Each week this summer the Logos Pros will teach you how to master the tools and resources of Logos Bible Software. You’ll get some pointers and some study questions.
Names in the Bible frequently do something different than names in contemporary Western culture. Western names express cultural solidarity, but their etymological meaning is generally beside the point (how many “Jonathans” know that their name derives from “gift of God”?).
In the Bible, however, certain names are given by God—Abraham, Isaac, Israel—and therefore bear special significance. Yahweh replaced Abram with Abraham as a sign and expectation that he would one day father many children. Isaac means “laughter”—his name pokes divine fun at Abraham’s own laughter upon receiving news that his barren wife, past childbearing age, would bear a son.
Other Bible names express the beliefs of the parents, and therefore provide access to insights into the biblical text. Elimelech, Naomi, Mahlon, Chilion, Orpah, Ruth—in this week’s video, we’ll find insight into the narrative of the book of Ruth by looking up these names, and we’ll discover some helpful resources for studying Bible names.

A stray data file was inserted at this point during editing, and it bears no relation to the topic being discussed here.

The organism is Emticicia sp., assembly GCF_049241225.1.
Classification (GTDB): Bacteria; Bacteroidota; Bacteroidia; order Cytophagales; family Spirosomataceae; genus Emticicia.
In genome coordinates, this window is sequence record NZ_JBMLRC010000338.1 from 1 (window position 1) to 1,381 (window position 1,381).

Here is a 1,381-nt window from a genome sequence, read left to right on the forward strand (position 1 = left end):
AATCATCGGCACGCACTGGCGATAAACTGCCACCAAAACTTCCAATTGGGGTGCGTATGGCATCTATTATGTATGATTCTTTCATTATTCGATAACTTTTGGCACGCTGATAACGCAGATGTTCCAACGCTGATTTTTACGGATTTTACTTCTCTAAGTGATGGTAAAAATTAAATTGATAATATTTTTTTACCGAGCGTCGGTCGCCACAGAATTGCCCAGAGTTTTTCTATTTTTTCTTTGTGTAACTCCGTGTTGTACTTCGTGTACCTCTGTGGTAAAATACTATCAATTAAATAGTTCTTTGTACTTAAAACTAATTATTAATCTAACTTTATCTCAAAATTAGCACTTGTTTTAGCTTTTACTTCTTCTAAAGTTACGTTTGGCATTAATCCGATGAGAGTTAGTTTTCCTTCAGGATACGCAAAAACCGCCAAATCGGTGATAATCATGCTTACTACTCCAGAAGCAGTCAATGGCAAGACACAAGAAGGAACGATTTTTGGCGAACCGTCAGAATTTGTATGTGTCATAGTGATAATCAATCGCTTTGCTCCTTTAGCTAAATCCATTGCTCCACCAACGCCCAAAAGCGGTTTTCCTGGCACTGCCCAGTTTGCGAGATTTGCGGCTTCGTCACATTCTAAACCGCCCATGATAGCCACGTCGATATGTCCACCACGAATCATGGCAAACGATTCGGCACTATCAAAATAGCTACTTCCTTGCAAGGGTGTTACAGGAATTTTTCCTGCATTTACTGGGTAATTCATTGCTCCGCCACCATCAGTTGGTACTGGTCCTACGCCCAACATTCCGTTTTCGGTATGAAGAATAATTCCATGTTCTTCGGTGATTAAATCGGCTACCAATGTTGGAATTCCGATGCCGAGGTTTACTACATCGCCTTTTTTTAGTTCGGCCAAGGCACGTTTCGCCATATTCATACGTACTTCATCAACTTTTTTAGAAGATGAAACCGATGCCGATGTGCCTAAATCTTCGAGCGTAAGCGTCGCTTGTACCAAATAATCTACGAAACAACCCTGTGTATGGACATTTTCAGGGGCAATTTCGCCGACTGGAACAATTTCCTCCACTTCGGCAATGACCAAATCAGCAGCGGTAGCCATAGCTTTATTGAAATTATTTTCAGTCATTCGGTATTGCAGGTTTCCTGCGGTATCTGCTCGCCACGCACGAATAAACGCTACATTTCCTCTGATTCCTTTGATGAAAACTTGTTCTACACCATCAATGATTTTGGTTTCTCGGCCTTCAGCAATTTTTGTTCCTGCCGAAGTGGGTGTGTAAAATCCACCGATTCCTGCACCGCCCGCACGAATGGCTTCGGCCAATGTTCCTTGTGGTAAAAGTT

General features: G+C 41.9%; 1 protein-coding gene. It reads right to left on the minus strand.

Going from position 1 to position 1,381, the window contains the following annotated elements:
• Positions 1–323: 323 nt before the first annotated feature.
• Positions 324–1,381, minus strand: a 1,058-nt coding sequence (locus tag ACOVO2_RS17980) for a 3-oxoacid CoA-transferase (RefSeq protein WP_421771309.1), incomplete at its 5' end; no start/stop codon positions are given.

- The meaning of The Exhaustive Dictionary of Bible Names is hidden in the name of the resource.
- The Dictionary of Biblical Imagery is the first contemporary reference work dedicated to exploring the images, symbols, motifs, metaphors, and literary patterns found in the Bible.
- The IVP Dictionary of the Old Testament Bundle Upgrade contains the Dictionary of the Old Testament: Wisdom, Poetry, and Writings and the the Dictionary of the Old Testament: Prophets.
- How does Jonah’s name shed light on his story?
- What story have you read lately? What is revealed by the characters’ names?
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